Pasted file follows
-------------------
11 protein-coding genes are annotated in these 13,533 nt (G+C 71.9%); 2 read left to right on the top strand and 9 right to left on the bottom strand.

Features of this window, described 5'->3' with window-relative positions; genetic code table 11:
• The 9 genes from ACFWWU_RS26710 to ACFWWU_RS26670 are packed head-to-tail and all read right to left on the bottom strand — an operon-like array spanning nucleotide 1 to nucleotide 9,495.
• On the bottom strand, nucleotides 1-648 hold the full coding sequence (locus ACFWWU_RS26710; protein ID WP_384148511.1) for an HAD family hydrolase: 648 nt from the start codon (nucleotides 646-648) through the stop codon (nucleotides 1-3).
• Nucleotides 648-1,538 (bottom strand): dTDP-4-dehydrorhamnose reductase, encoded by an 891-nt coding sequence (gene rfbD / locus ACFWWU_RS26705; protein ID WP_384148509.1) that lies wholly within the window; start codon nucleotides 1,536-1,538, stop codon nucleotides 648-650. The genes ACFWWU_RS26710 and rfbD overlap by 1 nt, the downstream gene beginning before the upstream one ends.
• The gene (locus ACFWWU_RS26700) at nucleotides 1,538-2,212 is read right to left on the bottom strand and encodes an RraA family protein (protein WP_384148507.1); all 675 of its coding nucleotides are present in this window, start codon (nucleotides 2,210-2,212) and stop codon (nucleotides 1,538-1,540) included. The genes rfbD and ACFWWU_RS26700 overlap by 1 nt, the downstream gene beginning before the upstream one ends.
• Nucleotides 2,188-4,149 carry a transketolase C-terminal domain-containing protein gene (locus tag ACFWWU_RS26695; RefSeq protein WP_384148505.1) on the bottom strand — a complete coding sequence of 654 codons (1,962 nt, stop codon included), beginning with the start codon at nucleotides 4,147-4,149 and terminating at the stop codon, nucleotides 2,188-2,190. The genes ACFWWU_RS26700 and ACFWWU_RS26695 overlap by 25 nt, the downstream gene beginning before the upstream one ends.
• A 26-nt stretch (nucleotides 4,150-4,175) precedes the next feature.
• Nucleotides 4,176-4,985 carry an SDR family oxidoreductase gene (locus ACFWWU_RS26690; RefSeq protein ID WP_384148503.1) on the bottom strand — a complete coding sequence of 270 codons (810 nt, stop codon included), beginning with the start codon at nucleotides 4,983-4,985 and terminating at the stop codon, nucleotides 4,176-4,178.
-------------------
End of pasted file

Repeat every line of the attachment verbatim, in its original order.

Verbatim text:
11 protein-coding genes are annotated in these 13,533 nt (G+C 71.9%); 2 read left to right on the top strand and 9 right to left on the bottom strand.

Features of this window, described 5'->3' with window-relative positions; genetic code table 11:
• The 9 genes from ACFWWU_RS26710 to ACFWWU_RS26670 are packed head-to-tail and all read right to left on the bottom strand — an operon-like array spanning nucleotide 1 to nucleotide 9,495.
• On the bottom strand, nucleotides 1-648 hold the full coding sequence (locus ACFWWU_RS26710; protein ID WP_384148511.1) for an HAD family hydrolase: 648 nt from the start codon (nucleotides 646-648) through the stop codon (nucleotides 1-3).
• Nucleotides 648-1,538 (bottom strand): dTDP-4-dehydrorhamnose reductase, encoded by an 891-nt coding sequence (gene rfbD / locus ACFWWU_RS26705; protein ID WP_384148509.1) that lies wholly within the window; start codon nucleotides 1,536-1,538, stop codon nucleotides 648-650. The genes ACFWWU_RS26710 and rfbD overlap by 1 nt, the downstream gene beginning before the upstream one ends.
• The gene (locus ACFWWU_RS26700) at nucleotides 1,538-2,212 is read right to left on the bottom strand and encodes an RraA family protein (protein WP_384148507.1); all 675 of its coding nucleotides are present in this window, start codon (nucleotides 2,210-2,212) and stop codon (nucleotides 1,538-1,540) included. The genes rfbD and ACFWWU_RS26700 overlap by 1 nt, the downstream gene beginning before the upstream one ends.
• Nucleotides 2,188-4,149 carry a transketolase C-terminal domain-containing protein gene (locus tag ACFWWU_RS26695; RefSeq protein WP_384148505.1) on the bottom strand — a complete coding sequence of 654 codons (1,962 nt, stop codon included), beginning with the start codon at nucleotides 4,147-4,149 and terminating at the stop codon, nucleotides 2,188-2,190. The genes ACFWWU_RS26700 and ACFWWU_RS26695 overlap by 25 nt, the downstream gene beginning before the upstream one ends.
• A 26-nt stretch (nucleotides 4,150-4,175) precedes the next feature.
• Nucleotides 4,176-4,985 carry an SDR family oxidoreductase gene (locus ACFWWU_RS26690; RefSeq protein ID WP_384148503.1) on the bottom strand — a complete coding sequence of 270 codons (810 nt, stop codon included), beginning with the start codon at nucleotides 4,983-4,985 and terminating at the stop codon, nucleotides 4,176-4,178.